In 1919, the US Navy seaplane NC-4 became the first aircraft to fly across the Atlantic Ocean, in a multi-plane mission that very nearly became a disaster.
The NC-4 on display at the Museum of Naval Aviation in Pensacola
In 1913, the London Daily Mail offered a prize of 10,000 pounds to the first airplane pilot to fly from North America to Europe, within 72 hours, across the Atlantic. At this time, it had only been ten years since the Wright brothers flew for 120 feet, and a trans-Atlantic flight was not even remotely possible.
But the outbreak of the First World War in 1914 provoked rapid advancements in aircraft technology. By 1916, multi-engine bombers were routinely traveling between Germany and England. In 1917, the United States entered the war, and the US Navy began drawing up plans for a number of “flying boats”, large aircraft that used floats to take off and land on water, which would be capable of flying all the way across the Atlantic to search for German U-boats and protect the supply convoys sailing for England. These would be built by the Curtiss Aircraft Company, which already had experience producing seaplanes for the Navy; they were designated NC (for “Navy/Curtiss”) 1, 2, 3 and 4, but were christened “Nancys” by those who worked with them. As designed, they were to have a crew of six, a hull measuring 45 feet long at the waterline, a wingspan of 126 feet, and would be powered by three 400-horsepower V-12 Liberty engines, mounted on a network of struts just behind the wing, above the cockpit. NC-1 made her first flight on October 4, 1918. A month later, on November 11, Germany surrendered and the First World War ended.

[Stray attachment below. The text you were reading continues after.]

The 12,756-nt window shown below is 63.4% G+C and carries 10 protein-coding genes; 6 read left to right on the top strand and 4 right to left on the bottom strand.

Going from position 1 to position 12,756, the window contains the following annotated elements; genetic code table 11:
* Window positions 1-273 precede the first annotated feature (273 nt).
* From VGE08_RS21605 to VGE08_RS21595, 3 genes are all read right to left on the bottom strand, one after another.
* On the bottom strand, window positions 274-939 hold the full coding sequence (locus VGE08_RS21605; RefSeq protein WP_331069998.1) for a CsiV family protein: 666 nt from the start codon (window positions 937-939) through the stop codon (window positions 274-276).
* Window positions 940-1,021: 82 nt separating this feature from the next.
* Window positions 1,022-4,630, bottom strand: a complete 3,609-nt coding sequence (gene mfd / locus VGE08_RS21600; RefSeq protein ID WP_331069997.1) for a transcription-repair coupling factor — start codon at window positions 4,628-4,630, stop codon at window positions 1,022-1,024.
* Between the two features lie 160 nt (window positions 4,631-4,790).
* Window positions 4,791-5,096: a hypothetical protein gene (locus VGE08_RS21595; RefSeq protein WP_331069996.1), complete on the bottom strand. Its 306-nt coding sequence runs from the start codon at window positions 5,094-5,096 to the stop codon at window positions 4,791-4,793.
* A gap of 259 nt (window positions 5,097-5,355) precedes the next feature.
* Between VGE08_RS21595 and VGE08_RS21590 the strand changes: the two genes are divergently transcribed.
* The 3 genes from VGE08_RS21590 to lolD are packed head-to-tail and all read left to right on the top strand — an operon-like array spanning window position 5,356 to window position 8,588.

But the NC project was continued, motivated now by a proposal submitted by US Navy Commander John Towers, suggesting that the seaplanes be used to achieve the first trans-Atlantic flight as a way of winning prestige for the United States (the flight would not be able to win the Daily Mail’s prize because the flying boats were too slow to cover the distance within 72 hours). A prominent supporter of the plan was Assistant Secretary of the Navy (and future US President) Franklin Delano Roosevelt. The project was designated “NC-TA”. On November 25, the newly-completed NC-1 made a test flight in which she carried 51 people inside her hull, the largest payload carried by any aircraft up to that time. But, the Navy decided, she was underpowered for a reliable trans-Atlantic flight, and the NC-TA project was put on hold until a fourth Liberty engine could be added. This was mounted with a series of braces behind the other three engines, facing backwards in a “pusher” configuration. This arrangement was able to drive the NC-1 at a top speed of about 90mph; at cruising speed of 75mph, the seaplane could fly for some 15 hours. The same change was made to NC-3 and NC-4, which were still undergoing construction. As an experiment, NC-2, also still being built, was modified to have all four engines facing forward, in two pairs above the cockpit.